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Smithsonian American Art Museum Announces Top Appointments at its Renwick Gallery

Media only: Laura Baptiste (202) 275-1595
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The Smithsonian American Art Museum has named Robyn Kennedy as the new chief of its Renwick Gallery and Jane Milosch as the new curator at its branch museum for crafts and decorative arts. Both began work earlier this month.

"I am delighted that Robyn Kennedy will continue to guide the Renwick Gallery with her superb management skills, and it is my pleasure to welcome Jane Milosch to the Smithsonian American Art Museum, where her curatorial experience and intellect will bring new energy to the program," said Elizabeth Broun, the museum's Margaret and Terry Stent Director. "Both Robyn and Jane will take the Renwick's program in new directions, including strengthening the rapport between crafts and the rest of American art, with a focus beyond studio crafts to include historic decorative art and non-studio contemporary traditions."

Kennedy has been at the museum since 1980, working for many years as a designer and most recently as the interim chief of the Renwick Gallery, where she has overseen daily operations at the museum and coordinated the exhibition program. Currently, she is working on the exhibition "High Fiber," scheduled to open at the Renwick next spring. Kennedy replaces Kenneth R. Trapp, who left the Smithsonian American Art Museum in October 2003.

Through her work as a designer, Kennedy has had broad exposure to the individual artists and collections that are central to the Renwick Gallery. Among her recent design credits are "Right at Home: American Studio Furniture" (2004), "Light Screens: The Leaded Glass of Frank Lloyd Wright" (2003), "George Catlin and His Indian Gallery" (2002), "The Furniture of Sam Maloof" (2001) and "Star-Spangled Presidents: Portraits by Liza Lou" (2000).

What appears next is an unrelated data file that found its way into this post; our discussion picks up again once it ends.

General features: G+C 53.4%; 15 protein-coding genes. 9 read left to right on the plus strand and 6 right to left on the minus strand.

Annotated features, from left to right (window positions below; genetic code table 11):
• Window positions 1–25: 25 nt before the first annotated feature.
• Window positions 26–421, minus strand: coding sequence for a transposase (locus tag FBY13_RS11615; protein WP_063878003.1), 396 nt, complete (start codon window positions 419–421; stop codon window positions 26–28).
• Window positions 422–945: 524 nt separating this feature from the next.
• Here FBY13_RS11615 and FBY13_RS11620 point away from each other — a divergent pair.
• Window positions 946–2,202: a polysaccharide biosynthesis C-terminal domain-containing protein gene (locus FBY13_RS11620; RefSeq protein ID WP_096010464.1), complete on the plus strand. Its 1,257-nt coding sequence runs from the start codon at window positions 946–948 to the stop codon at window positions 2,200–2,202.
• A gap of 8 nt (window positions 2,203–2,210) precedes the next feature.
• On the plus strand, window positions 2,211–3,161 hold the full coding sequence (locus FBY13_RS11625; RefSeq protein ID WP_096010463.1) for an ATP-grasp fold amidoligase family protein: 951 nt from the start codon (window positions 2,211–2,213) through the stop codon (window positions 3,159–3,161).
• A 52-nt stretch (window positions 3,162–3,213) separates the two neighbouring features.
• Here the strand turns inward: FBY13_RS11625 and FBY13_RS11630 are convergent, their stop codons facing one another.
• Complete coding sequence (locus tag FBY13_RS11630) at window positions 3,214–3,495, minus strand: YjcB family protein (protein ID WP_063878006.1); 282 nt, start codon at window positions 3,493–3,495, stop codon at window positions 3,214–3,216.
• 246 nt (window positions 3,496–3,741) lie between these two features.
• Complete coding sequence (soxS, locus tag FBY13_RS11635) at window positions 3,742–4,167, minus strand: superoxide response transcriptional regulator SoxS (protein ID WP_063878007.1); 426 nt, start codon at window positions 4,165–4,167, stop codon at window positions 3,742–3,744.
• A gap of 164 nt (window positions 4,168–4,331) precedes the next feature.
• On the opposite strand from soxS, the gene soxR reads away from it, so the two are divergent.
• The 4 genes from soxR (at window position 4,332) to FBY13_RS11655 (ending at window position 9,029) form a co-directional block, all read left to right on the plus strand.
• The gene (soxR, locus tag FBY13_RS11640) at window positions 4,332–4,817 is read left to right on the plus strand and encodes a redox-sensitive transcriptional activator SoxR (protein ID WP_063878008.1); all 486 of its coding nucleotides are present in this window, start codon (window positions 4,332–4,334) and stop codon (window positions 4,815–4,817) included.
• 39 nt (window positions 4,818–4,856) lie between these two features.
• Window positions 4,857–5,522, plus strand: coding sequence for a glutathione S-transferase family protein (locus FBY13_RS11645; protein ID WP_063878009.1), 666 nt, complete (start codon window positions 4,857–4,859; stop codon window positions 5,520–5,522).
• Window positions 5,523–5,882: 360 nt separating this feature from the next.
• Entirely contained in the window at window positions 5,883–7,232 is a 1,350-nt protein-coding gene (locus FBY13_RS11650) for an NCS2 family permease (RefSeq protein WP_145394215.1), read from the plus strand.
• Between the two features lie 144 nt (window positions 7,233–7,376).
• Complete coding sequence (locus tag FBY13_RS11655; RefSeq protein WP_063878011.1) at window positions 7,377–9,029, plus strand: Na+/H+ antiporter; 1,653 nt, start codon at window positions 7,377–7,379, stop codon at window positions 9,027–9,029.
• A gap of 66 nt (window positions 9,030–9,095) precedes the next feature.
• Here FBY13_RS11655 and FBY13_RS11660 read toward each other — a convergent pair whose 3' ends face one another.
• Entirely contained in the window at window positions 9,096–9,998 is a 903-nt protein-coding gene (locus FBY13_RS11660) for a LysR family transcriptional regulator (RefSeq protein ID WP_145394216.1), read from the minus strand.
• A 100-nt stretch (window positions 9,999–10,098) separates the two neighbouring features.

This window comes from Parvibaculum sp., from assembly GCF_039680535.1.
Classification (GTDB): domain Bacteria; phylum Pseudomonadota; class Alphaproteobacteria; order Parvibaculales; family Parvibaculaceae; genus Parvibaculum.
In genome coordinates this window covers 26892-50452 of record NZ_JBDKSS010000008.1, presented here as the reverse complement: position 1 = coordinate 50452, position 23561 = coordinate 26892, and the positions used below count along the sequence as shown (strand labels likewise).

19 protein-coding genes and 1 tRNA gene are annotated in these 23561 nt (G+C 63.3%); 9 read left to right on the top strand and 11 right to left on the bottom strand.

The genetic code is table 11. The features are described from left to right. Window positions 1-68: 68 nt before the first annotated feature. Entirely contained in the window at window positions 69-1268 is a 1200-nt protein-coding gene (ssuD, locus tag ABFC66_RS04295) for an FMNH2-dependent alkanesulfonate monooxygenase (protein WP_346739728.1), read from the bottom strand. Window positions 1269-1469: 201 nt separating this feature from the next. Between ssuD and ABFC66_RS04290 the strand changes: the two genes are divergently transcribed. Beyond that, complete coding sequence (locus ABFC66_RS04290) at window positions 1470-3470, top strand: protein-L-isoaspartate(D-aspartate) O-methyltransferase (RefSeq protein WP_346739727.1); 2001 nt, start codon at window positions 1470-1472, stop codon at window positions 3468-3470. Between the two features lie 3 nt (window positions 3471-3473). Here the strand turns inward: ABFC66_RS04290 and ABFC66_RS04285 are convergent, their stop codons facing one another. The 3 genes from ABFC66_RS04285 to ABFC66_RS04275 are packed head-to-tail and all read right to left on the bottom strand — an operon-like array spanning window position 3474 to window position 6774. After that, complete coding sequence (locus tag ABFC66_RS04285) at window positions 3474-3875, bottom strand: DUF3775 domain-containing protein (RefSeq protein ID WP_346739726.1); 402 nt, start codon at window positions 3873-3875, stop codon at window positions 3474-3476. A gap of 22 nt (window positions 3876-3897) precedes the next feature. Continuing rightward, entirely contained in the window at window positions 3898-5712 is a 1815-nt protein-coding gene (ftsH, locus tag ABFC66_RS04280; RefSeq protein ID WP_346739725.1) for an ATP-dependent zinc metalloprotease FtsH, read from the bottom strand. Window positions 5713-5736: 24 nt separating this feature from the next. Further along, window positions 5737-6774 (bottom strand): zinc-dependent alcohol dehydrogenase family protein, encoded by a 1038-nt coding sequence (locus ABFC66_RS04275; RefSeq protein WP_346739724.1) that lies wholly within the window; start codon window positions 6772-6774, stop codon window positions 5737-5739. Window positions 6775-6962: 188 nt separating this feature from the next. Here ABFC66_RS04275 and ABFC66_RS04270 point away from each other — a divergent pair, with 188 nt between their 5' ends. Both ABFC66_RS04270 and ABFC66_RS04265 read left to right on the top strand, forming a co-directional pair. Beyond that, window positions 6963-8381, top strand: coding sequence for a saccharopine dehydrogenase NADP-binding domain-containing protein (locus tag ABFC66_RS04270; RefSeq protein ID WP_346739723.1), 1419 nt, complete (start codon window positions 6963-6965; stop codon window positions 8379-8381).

Milosch was curator of collections and exhibitions at the Cedar Rapids Museum of Art in Iowa (2000–2004), where she was responsible for exhibitions, acquisitions and research on the permanent collection. Her recent major exhibition, "Art in Roman Life: Villa to Grave," was celebrated as both a major academic effort and a popular success. Her last exhibition, "The Naked Truth: 2004 International Juried Wood Fire Exhibition," opened in September 2004. She is currently finishing work as a guest curator on "Grant Wood's Studio: The Five Turner Alley Years, 1924–1934" for the Cedar Rapids Museum of Art.

Previously, Milosch was a curator at the Davenport Museum of Art in Iowa (1995–1997), and in the department of 20th-century art and modern decorative arts and design at the Detroit Institute of Arts (1990–1992). While living abroad, she worked as a project director and editor at Prestel Publishing in Munich, Germany (1998–2000) and at Johns Hopkins University's School of Advanced International Studies in Bologna, Italy (1992–1994).

Milosch earned a bachelor's degree in art education with a concentration in art history and studio art/ceramics from Wheaton College in Wheaton, Ill. (1987). She has completed coursework towards a master's of fine art degree in ceramics at the University of Michigan and the Eastern Michigan University's School of Art in Ypsilanti. In 1987, she received a Fulbright Scholarship to study art history and ceramics at the University of Munich and the Munich Art Academy in Germany.

The Smithsonian American Art Museum collection began with gifts of art donated to the federal government in 1829 and has evolved into the world's most important American art holdings, with approximately 40,000 artworks in all media spanning more than three centuries. Its Renwick Gallery opened to the public in 1972. Over more than three decades, the Renwick Gallery has presented groundbreaking exhibitions devoted to modern craft traditions.

While the renovation of the museum's historic main building continues, American Art offers a full program of exhibitions at its Renwick Gallery (Pennsylvania Avenue at 17th Street N.W.). The Renwick Gallery is located steps from the White House in the heart of historic federal Washington in an architectural landmark building. For information, call (202) 633-1000 or visit the museum's award-winning Web site at